My Year of Meats by Ruth Ozeki was my inaugural reading selection for 2014, and if it is any indication of how my reading is going to go this year, two things are clear:
1. It’s going to be a banner book year; and
2. I’m going to spend a whole lot of time crying
Ever since I read A Tale for the Time Being, I have been totally enamored with Ozeki and her very charming writing style. My Year of Meats only reaffirmed my feelings. It was published in 1998 and clearly marks the time in Ozeki’s life when she transitioned from her career in documentary film-making to (thankfully) one in writing fiction. Her previous work in film and her dedication to research is evident in both books and, I think, the root cause of the richly-detailed-and-multi-layered-narrative-paired-with-excerpts-from-other-works-paired-with-factual-data style she’s developed. I think it also explains why she’s never satisfied with telling a story from only one perspective, choosing instead to use multiple narrators in order to enhance and show all angles of the central story. Indeed, her novels read like documentaries, as if she’s collecting artifacts then taking them home to place them on her bookcase until a curious listener wants to hear the provenance. In MYOM the artifacts are the recipes (like the one printed on the other side of this letter) and clips from the T.V. show My American Wife!, while A Tale for the Time Being uses a journal that washes up on shore in a Hello Kitty lunchbox.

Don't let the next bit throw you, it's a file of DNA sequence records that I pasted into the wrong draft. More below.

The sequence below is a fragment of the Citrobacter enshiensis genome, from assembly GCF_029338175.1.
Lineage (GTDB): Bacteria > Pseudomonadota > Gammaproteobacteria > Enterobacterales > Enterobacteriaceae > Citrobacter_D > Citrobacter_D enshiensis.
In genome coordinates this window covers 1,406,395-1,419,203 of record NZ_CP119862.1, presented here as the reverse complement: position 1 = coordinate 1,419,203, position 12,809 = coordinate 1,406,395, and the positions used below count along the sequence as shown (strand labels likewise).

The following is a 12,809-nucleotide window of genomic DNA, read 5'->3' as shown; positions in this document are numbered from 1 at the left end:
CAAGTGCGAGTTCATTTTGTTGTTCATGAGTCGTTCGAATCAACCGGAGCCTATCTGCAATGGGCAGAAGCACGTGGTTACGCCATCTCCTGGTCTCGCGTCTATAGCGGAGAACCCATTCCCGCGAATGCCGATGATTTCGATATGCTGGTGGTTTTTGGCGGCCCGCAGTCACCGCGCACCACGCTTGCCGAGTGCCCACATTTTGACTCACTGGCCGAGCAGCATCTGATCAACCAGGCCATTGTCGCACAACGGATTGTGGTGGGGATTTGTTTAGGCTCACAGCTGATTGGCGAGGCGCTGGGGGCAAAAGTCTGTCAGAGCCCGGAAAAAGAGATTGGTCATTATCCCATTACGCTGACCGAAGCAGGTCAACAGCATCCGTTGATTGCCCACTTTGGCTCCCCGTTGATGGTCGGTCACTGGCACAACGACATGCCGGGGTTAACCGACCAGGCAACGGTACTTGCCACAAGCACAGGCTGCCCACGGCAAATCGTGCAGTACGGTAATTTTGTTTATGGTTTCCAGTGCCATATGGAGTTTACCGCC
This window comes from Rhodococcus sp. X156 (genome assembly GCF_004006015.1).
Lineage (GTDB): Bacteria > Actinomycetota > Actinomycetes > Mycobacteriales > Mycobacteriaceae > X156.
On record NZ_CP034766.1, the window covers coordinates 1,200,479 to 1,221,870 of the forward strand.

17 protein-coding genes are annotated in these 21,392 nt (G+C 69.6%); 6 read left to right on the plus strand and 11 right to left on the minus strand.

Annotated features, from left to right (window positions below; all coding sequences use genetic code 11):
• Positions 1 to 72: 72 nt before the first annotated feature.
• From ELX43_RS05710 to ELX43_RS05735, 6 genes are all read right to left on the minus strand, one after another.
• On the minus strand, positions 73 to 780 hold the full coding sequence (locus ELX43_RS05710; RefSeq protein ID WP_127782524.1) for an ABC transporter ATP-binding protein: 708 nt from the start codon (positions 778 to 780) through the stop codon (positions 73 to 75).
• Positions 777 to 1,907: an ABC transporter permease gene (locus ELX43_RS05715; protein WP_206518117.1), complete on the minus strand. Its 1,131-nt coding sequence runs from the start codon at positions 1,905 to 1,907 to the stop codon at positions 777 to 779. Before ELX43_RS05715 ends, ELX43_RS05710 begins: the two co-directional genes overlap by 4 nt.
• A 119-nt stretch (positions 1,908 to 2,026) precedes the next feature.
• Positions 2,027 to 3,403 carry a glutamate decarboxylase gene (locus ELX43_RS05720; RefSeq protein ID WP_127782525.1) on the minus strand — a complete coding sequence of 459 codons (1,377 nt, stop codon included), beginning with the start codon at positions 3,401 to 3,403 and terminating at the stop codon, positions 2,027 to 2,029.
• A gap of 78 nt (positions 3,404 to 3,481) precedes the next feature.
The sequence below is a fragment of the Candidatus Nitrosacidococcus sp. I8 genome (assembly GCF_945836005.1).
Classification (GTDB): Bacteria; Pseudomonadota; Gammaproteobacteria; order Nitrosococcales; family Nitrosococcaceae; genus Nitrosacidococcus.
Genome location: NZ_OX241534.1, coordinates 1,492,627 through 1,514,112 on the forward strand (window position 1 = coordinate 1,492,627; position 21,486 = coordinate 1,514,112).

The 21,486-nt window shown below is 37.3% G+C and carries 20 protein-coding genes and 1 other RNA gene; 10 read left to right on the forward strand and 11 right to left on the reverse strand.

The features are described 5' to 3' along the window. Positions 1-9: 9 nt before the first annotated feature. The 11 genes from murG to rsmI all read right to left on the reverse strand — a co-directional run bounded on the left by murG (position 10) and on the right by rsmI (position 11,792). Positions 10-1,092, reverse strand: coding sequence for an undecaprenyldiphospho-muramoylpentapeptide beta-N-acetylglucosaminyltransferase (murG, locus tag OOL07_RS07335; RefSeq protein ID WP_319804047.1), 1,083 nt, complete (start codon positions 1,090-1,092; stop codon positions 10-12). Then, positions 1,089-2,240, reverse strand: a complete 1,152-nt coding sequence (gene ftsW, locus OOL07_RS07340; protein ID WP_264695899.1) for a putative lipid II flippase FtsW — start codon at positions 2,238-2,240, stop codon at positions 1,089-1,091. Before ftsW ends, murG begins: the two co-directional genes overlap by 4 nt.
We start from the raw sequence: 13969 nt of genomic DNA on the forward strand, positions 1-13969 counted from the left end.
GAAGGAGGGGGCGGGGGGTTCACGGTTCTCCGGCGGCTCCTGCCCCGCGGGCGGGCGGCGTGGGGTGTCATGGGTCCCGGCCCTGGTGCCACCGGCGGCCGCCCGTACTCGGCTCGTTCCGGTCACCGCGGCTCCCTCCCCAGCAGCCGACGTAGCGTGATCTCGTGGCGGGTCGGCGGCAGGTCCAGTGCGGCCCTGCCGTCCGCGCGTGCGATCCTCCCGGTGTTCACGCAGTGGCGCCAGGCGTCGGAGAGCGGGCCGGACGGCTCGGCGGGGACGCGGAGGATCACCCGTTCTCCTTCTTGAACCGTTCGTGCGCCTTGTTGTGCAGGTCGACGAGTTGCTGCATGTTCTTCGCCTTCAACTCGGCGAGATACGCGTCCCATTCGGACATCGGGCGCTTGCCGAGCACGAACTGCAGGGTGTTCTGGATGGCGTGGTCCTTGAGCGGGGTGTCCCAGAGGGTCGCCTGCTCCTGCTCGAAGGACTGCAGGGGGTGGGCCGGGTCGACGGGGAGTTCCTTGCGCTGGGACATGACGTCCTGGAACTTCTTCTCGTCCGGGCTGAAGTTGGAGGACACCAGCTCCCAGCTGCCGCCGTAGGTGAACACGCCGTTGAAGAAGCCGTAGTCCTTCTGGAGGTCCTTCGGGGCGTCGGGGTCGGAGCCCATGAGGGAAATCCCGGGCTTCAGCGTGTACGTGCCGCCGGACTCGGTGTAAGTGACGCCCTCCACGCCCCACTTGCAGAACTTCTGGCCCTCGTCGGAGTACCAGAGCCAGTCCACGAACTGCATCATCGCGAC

“You never know who it’s going to be, or what they’ll bring, but whatever it is, it’s always exactly what is needed.” Ruth Ozeki, My Year of Meats
As for the crying, it’s simple enough to say that moments in the book touched me deeply. I won’t give them away now but I will say that Ozeki NEVER shies away from the unseemly aspects of human nature, and has a tendency to mine both the Japanese and North American cultures for those very dark desires and traditions that should shake us to the core – from sexual practice to the politics of meat consumption, environmental awareness and nuclear holocaust. As a Canadian, I have to confess that I still find aspects of Japanese culture disturbing (is it just me?), but more often just plain confusing. So, if you happen to be Japanese, I would love to hear from you, especially if you’ve also read A Tale for the Time Being, because the bullying in that novel still haunts me all these months later.
PS – if you make the Coca-cola roast, pls. invite me!